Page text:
C. with the United States governmentâ€™s being satisfied, imposing
D. to the United States governmentâ€™s satisfaction, impose
E. to the United States governmentâ€™s satisfaction, imposing

Everyone says 'D' for ||m ....what is parallel here??? to .... and to.... ???
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25 Jul 2011, 00:58
+1 for D.

In the current context, "conclude to USA govt's satisfaction" is the correct phrase rather than "conclude by ......". So we are left with D and E.

If you read the sentence by plugging in choices D or E in the original sentence, you will see "impose sanctions" is the correct choice.

Crick
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25 Jul 2011, 01:13
crick20002002 wrote:
+1 for D.

In the current context, "conclude to USA govt's satisfaction" is the correct phrase rather than "conclude by ......". So we are left with D and E.

If you read the sentence by plugging in choices D or E in the original sentence, you will see "impose sanctions" is the correct choice.

Crick

How do you know conclude to is correct than other options... Can you please shed some light on it???
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25 Jul 2011, 01:13
crick20002002 wrote:
+1 for D.

In the current context, "conclude to USA govt's satisfaction" is the correct phrase rather than "conclude by ......". So we are left with D and E.

If you read the sentence by plugging in choices D or E in the original sentence, you will see "impose sanctions" is the correct choice.

Crick

How do you know conclude to is correct than other options... Can you please shed some light on it???
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25 Jul 2011, 08:36
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01 May 2012, 10:02
Had to dig up this old one I had recently on GMAT prep test.

I understand parallelism narrows the choices down between B and D

because of the structure: To single out... begin... impose (where To is "carried" or implied across the entire structure)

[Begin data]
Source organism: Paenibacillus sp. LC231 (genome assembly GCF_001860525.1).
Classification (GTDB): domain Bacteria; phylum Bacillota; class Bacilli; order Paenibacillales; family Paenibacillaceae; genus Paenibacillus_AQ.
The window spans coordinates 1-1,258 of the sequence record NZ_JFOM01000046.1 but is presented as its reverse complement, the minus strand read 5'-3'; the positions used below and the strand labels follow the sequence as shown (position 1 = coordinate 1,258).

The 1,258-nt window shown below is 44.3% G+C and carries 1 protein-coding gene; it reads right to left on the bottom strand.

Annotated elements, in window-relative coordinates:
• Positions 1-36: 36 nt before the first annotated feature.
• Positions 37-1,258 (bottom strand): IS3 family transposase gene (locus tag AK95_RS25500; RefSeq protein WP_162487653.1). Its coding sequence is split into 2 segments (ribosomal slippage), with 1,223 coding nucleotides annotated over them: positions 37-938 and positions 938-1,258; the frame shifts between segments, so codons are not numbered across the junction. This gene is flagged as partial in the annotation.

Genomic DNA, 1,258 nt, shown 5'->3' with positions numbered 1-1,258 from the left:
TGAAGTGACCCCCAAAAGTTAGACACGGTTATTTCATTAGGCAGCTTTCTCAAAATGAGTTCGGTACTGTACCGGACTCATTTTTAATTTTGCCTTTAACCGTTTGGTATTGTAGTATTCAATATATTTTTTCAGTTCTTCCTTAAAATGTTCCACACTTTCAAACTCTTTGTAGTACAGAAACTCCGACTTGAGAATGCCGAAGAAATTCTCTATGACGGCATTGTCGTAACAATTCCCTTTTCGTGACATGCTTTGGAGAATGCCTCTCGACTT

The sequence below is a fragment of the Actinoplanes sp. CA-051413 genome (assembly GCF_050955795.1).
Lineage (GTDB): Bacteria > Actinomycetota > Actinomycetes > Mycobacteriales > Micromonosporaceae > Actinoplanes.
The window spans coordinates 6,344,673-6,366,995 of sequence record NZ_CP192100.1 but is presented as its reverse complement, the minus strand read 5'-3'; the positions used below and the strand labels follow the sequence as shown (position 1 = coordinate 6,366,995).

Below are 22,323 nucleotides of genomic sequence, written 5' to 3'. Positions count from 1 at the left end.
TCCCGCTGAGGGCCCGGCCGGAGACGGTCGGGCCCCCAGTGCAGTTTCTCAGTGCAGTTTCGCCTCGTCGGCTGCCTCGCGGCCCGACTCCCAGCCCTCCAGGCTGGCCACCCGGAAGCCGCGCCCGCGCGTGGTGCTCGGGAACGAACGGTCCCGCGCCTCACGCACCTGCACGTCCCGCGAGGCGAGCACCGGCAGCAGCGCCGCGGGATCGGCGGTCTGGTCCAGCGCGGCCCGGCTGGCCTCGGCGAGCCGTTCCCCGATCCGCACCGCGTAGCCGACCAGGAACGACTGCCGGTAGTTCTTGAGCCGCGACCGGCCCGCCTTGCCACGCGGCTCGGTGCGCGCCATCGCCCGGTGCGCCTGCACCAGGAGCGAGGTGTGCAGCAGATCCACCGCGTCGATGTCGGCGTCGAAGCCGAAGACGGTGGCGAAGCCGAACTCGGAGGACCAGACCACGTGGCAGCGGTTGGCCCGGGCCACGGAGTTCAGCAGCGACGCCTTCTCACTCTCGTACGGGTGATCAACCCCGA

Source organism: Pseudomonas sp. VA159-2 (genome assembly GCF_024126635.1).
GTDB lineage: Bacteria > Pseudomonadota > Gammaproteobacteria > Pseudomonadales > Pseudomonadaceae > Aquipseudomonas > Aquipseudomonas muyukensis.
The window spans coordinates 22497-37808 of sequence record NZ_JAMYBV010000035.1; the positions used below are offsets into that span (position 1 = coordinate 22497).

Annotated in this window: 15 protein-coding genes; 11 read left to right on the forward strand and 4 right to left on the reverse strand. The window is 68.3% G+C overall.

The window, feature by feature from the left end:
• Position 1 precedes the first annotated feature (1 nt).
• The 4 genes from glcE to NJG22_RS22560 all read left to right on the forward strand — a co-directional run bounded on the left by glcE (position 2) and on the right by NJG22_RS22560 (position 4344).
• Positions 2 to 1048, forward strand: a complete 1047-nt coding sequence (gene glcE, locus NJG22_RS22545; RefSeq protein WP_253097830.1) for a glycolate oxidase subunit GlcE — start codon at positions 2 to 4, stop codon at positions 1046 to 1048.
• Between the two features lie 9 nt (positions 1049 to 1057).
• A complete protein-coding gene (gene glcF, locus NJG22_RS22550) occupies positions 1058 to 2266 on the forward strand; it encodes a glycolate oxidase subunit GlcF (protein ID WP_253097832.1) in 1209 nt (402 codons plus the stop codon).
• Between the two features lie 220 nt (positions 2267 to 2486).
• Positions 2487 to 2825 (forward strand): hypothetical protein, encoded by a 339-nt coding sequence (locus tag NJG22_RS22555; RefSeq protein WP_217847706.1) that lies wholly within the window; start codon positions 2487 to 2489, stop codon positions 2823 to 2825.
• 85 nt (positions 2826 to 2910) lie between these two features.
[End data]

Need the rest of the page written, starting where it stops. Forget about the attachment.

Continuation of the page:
However I have to restate siddhans question; could anyone elaborate on why To the united states is preferable over By the united states. Obviously I am not familiar with the rule so details are greatly appreciated!

Thanks
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02 May 2012, 08:56
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Hi All,

@joshuaRome & siddhans – The word “conclude” means “finish”. It is a verb in active voice.
1. I conclude the meeting by thanking you all for joining me.
2. He concluded the conference with a humorous quote.
3. She will conclude the recital on time.

Now when we add preposition “by” after “conclude”, it suggests that the action of conclusion is performed by someone. It turns the structure to passive form. Moreover, the correct passive form is “is/was/are/were concluded”. Hence, “conclude by the US government’s satisfaction” is ungrammatical.
The correct idiom is “conclude to the US government’s satisfaction”.

@siddhans – The parallel entities in the list of the correct answer choice D are to single out, (to) begin, and (to) impose.

Hope this helps.
Thanks.
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26 Dec 2013, 11:01
Hello from the GMAT Club VerbalBot!

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14 Aug 2015, 13:13
Hello from the GMAT Club VerbalBot!

Thanks to another GMAT Club member, I have just discovered this valuable topic, yet it had no discussion for over a year. I am now bumping it up - doing my job. I think you may find it valuable (esp those replies with Kudos).

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29 Aug 2016, 07:04
I am not a native English speaker, but I think this is about "to one's satisfaction". Of course, in this sentence "conclude to the US government's satisfaction" makes sense, but in other cases, such as "Years later, Mr. Wayner testified that lingering issues of due diligence had never been resolved to his satisfaction."[url](http://www.nytimes.com/2012/07/15/busin ... .html?_r=0)[/url], "to one's satisfaction" is widely used.
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25 Sep 2016, 11:53
Still don't understand why "conclude to" is better than "conclude by"...
Re: Section 301 of the 1988 Omnibus Trade and Competitiveness   [#permalink] 25 Sep 2016, 11:53